While perennial grassland weeds such as docks, thistles and ragwort may be clearly visible above slow-growing grass due to dry weather, now is not the time to spray them with herbicide, advises Andy Bailey, principal biologist for Corteva agriscience.
“Deep-rooted weeds can reach water supplies that grass plants cannot and this is the reason they have carried on growing in the drought conditions,” says Mr. Bailey.
“However, even the weeds are adapting to moisture stress by making physiological changes, closing the pores on the underside of their leaves and creating more wax across the leaf surface. This makes it harder for any sprays to enter the plant and work effectively, so there is no point in doing it.”
Mr. Bailey recommends farmers make a note of what, and where, the worst weed infestations are, so that targeted herbicide applications can be made later in the year, when rainfall comes back.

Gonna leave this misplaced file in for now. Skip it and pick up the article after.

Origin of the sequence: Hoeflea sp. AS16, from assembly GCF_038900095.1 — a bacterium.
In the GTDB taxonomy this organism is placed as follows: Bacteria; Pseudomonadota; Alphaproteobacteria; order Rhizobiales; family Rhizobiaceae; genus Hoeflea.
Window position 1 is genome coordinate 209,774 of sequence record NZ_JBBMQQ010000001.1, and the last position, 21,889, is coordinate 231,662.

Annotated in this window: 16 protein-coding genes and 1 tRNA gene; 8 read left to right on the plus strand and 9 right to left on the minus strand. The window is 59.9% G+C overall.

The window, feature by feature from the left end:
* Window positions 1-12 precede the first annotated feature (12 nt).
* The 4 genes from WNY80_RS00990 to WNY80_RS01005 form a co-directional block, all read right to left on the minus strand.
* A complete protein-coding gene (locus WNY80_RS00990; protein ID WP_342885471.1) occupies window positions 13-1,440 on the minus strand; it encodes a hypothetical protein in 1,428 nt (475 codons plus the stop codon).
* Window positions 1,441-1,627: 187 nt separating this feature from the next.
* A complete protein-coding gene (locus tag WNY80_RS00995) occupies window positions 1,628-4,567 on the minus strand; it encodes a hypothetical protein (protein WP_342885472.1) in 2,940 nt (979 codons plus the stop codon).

“A lot of the weeds, like docks and thistles have now run to seed so will need topping before spraying. After this, and once we have had some rain, new leaves will emerge, enabling much better levels of control from products such as DoxstarPro or Thistlex.
“Where ragwort is the issue, farmers should bear in mind that chopped and wilted ragwort becomes more attractive and palatable to livestock, but is poisonous and can cause liver problems. Keep all animals out of the field until any plant residues have decayed or been removed.”
Pictured: Deeper-rooted perennial weeds stay greener for longer than shallower-rooted grass